So, are there any other border-line creepy developments on the horizon? 

Well, in the short-term, the company seems to be focusing on new ways that it can make the user experience more fluid with Alexa. 

One of the key ways Amazon is hoping to do this is by making sure the user doesn’t have to over enunciate when speaking to Alexa – this is currently an issue for customers with stronger accents. 

Amazon is also hoping to remove ‘wake words’, which means consumers would be able to say “play music, Alexa,” rather than needing to say the wake word “Alexa” before the command.

“The model of interaction, at its core, is not entirely different than going on a computer and typing a question into a browser. Until this format changes, and becomes more intuitive and more human with the AI initiating interactions and understanding context and users, there is a large chance the functionality of the devices will plateau.” – Dor Skuler, CEO and co-founder of Intuition Robotics, in an interview with TechRadar

As for the long-run, it looks like a full-blown sci-fi movie might be on the cards. One way Alexa could become more efficient is if it has more of a physical presence in our homes. Yes, that’s right – a real-life Alexa robot. 

The vice president and head scientist at Alexa Artificial Intelligence, Rohit Prasad, revealed at the MIT Technology Review’s EmTech Digital AI conference this year that he thinks Alexa would be better if it had a robot body and cameras. “The only way to make smart assistants really smart is to give it eyes and let it explore the world.” 

According to Prasad, giving smart assistants physical bodies could enable them to learn more about your routines, how you move around your home, and where other bits of technology are situated in your house. 

Will AI Impact Amazon Workers?

It’s no secret that the working conditions at Amazon are frowned upon. In 2018, it was reported that the company patented designs for a wristband that can track where warehouse employees are placing their hands.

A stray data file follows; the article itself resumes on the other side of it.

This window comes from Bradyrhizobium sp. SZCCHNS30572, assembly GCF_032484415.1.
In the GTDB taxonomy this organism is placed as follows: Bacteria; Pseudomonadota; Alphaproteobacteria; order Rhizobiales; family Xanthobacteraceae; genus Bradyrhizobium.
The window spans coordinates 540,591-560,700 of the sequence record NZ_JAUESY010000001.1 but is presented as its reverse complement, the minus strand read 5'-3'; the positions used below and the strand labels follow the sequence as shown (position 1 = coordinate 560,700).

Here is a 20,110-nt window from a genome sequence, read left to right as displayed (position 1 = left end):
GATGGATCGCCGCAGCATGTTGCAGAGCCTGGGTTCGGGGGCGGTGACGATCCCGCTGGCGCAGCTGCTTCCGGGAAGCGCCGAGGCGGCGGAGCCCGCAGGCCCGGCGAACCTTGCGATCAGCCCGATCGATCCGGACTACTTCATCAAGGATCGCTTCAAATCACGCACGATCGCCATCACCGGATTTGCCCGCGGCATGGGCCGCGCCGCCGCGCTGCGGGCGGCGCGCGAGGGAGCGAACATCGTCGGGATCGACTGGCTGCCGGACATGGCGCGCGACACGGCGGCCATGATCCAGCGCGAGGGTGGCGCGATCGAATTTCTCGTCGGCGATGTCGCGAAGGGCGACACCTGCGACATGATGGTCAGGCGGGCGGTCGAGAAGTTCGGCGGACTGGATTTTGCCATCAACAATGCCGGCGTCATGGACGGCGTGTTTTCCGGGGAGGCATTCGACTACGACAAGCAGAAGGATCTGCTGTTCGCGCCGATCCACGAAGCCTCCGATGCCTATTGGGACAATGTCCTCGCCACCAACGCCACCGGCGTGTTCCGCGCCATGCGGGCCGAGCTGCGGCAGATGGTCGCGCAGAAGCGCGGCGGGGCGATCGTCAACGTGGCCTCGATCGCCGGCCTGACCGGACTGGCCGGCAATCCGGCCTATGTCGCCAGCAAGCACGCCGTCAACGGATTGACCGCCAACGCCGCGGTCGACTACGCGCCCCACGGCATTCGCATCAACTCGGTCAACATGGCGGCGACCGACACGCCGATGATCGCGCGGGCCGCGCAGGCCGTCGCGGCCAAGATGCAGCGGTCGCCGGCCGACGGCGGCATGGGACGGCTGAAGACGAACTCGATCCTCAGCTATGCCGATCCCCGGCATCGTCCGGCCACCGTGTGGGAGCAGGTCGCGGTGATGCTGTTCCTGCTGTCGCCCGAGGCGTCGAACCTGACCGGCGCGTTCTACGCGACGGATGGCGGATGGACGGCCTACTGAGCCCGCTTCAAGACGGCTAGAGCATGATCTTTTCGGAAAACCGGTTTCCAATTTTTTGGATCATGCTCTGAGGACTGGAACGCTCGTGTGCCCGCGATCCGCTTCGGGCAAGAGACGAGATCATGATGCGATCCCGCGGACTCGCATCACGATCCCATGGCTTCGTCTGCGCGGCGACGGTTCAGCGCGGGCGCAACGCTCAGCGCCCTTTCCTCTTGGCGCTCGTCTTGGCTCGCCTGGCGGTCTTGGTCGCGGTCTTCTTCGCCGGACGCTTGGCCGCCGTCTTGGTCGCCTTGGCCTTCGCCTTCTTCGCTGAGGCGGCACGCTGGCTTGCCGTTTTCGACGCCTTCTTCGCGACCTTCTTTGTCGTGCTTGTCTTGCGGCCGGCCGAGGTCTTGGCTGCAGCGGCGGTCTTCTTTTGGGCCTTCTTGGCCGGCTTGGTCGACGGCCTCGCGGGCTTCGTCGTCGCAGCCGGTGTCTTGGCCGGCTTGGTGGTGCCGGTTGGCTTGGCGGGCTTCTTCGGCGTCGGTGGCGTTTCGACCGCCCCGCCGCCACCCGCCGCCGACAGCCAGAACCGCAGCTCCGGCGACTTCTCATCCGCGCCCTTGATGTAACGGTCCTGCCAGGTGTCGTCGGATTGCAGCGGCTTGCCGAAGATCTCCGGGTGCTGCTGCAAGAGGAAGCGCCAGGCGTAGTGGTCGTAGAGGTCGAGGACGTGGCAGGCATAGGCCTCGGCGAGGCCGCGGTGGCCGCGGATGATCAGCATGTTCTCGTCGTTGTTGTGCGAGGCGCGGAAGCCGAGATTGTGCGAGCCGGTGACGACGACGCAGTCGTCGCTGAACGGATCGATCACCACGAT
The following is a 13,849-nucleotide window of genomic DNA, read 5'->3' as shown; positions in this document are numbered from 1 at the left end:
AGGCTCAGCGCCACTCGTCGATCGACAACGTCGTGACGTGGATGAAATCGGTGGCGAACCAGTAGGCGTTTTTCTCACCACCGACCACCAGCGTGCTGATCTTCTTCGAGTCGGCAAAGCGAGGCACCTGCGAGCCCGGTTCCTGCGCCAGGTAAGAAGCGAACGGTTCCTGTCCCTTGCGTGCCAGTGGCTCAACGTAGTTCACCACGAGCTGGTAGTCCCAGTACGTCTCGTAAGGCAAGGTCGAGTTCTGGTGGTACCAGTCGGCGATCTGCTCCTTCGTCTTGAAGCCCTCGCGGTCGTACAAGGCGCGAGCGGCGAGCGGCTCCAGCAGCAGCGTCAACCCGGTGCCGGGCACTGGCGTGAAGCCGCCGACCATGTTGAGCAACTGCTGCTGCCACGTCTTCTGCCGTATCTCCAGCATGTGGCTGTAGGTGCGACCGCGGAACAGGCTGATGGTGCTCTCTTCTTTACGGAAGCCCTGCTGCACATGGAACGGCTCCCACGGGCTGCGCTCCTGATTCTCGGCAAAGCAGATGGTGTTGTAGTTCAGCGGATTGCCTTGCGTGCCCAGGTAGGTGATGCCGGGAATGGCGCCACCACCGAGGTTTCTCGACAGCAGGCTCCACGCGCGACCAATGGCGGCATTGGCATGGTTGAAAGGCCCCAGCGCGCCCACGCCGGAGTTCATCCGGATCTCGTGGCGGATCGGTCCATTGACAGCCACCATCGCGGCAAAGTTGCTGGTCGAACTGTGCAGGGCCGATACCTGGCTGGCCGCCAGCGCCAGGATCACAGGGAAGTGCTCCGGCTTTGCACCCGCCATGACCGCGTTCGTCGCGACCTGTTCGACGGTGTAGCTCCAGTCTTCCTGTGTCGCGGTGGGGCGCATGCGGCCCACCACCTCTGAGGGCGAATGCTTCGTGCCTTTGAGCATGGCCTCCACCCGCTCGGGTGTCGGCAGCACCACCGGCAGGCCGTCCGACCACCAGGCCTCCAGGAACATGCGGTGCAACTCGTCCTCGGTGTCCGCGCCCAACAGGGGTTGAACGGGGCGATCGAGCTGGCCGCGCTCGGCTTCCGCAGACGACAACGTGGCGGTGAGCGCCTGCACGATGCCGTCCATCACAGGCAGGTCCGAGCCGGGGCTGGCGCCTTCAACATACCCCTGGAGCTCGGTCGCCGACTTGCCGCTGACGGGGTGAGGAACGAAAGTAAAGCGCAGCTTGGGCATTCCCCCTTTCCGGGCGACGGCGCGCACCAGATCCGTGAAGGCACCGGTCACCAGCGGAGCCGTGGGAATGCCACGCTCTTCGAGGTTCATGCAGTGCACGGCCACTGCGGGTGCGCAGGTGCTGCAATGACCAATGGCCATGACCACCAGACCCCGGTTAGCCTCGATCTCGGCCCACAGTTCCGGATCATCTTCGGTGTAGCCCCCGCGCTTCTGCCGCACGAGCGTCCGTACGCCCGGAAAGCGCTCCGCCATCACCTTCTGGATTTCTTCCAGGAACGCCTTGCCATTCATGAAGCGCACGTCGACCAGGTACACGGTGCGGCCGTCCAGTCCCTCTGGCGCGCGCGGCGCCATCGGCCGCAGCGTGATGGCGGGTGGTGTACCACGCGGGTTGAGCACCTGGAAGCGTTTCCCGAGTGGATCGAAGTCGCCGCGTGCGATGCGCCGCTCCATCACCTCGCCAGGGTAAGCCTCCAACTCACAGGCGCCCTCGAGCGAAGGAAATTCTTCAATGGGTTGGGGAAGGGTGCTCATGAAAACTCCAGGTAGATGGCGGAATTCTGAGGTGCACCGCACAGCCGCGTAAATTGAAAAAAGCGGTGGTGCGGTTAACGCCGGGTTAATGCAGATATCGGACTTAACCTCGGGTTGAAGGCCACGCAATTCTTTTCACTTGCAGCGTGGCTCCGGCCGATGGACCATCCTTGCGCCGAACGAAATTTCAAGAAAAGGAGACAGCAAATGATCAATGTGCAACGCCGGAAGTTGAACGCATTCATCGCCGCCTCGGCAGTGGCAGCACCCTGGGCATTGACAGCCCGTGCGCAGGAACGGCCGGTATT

One of the patents even outlines a feedback system that would vibrate against the wearer’s skin to point their hand in the right direction. The result? Workers can meet higher demands in the warehouses. 

This already sounds very dystopian, but all of these additional developments in AI at Amazon begs the question – will this impact Amazon working conditions even more? Will workers also be monitored on their emotional reactions as well as physical? Or will they be replaced altogether with a fleet of obedient Alexa robots? 

Unfortunately, we don’t have the answer just yet. But as Amazon’s AI begins to cross the line between helpful to invasive, maybe it’s time to stop and ask if Amazon’s tech is enriching our lives, or controlling it.

This article was last updated on:
Did you find this article helpful? Click on one of the following buttons
We're so happy you liked! Get more delivered to your inbox just like it.

We're sorry this article didn't help you today – we welcome feedback, so if there's any way you feel we could improve our content, please email us at contact@tech.co

Beth is a Writer for Tech.co. Having written on a variety of platforms over the years, she prides herself on an eclectic portfolio across multiple sites, and regularly covers articles on the latest environmental tech.

Explore More See all news
close Making a Website? See our recommendations for the best website builders to use: Best on Test